Bi-Lo Stores...CCW Not Allowed
This is a discussion on Bi-Lo Stores...CCW Not Allowed within the The Second Amendment & Gun Legislation Discussion forums, part of the Related Topics category; You're probably right, Leadslinger . In line with your last suggestion, and with extreme indebtedness to Euclidean of this forum; James D. Wright of Tulane ...
July 23rd, 2006 10:31 PM
You're probably right, Leadslinger. In line with your last suggestion, and with extreme indebtedness to Euclidean of this forum; James D. Wright of Tulane University, who wrote the article "Ten Essential Observations on Guns in America"; and John Emmons of Ohioans for Concealed Carry (three from whose works I have shamelessly borrowed to create this letter); I will soon send this letter to the CEO and COO and others at Bi-Lo:
"To Whom It May Concern:
My family members have been loyal customers of Bi-Lo at a Middle Tennessee location which is approximately one mile from my home over the last twelve years (back even to the time when it was a Red Foods store), spending thousands of dollars there annually. It has recently come to my attention, however, that Bi-Lo stores discriminate unfairly against certain members of the general public.
These people are often welcomed by other business establishments, but not by Bi-Lo. These people are law-abiding citizens who have handgun carry permits.
While I am certain your intent in promulgating this policy which prohibits concealed carry in your stores is to promote the safety of your customers and employees, the policy in fact has the opposite effect. A criminal, intent on committing criminal acts, will freely bring any weapon(s) he chooses into your stores. (There are recorded incidents of retail stores being targeted for robbery due to the presence of signs which state that persons with handgun carry permits are not welcome.) The policy does, however, turn away those law-abiding citizens who, before they obtain a handgun carry permit, have fulfilled every requirement of a rigorous process: anyone who possesses a handgun carry permit has never committed a felony, has no history of mental illness, has placed their fingerprints on file with both local authorities and the Federal Bureau of Investigation, has been vetted by extensive background checks, and has passed mandatory training by the state which issued his permit. Do you know this much about any of your other customers…or your employees?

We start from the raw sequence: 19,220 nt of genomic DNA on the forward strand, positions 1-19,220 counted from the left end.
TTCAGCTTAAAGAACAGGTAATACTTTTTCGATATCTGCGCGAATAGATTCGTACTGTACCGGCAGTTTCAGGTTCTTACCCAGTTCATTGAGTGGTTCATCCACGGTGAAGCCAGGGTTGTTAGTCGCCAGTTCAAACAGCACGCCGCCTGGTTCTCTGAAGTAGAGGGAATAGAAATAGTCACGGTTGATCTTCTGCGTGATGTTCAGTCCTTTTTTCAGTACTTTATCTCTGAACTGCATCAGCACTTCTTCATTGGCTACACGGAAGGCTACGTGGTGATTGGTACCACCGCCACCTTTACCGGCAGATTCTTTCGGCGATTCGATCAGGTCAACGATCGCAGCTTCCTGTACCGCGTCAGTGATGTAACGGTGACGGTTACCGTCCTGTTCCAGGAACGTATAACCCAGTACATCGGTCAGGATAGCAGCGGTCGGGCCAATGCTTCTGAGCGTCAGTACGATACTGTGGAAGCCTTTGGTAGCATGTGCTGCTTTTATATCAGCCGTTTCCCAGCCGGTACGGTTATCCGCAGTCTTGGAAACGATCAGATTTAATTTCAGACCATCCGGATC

Your firearm prohibition policy is a message to criminals that you have disarmed those who might otherwise have the means of protecting themselves in your stores and parking lots. If there is less risk associated with robbing your stores than there is with the stores of your competitors, this makes me personally feel safer in your competitors’ stores. There have been numerous occasions in which handgun carry permit holders have saved themselves and others from serious injury or death from attackers in those forty-six states that have allowed some form of concealed carry to their citizens, in some cases stretching back for decades now. There have also unfortunately been numerous instances where those who, denied the right to defend themselves by force of (illegitimate?) law or misguided company policy, have been injured by armed individuals of criminal intent who felt under no compunction to obey laws or policies against the carry and use of weapons while preying upon their fellow man. For instance, news reports now indicate that the vicious 21 July 2006 assault upon eight workers at a Schnucks store by a multiple-knife-wielding fellow employee in Arlington, Tennessee, was ended by a private citizen armed with a firearm:
(How many of the eight injured employees would not have been injured if Mr. Cope had been inside the Schnucks store with his legal firearm instead of in the parking lot? We will never know, but my reading of the news reports and logic both tell me that the assailant would likely have stopped immediately—just as he ultimately did after harming eight—upon being confronted by Mr. Cope [after only one victim was injured?...perhaps even before anyone was injured?] By the way, my information from outside sources reveals that Schnucks has exactly the same policy—prohibiting the in-store concealed carry of firearms by customers despite their being licensed by their state to do so—that your company does.)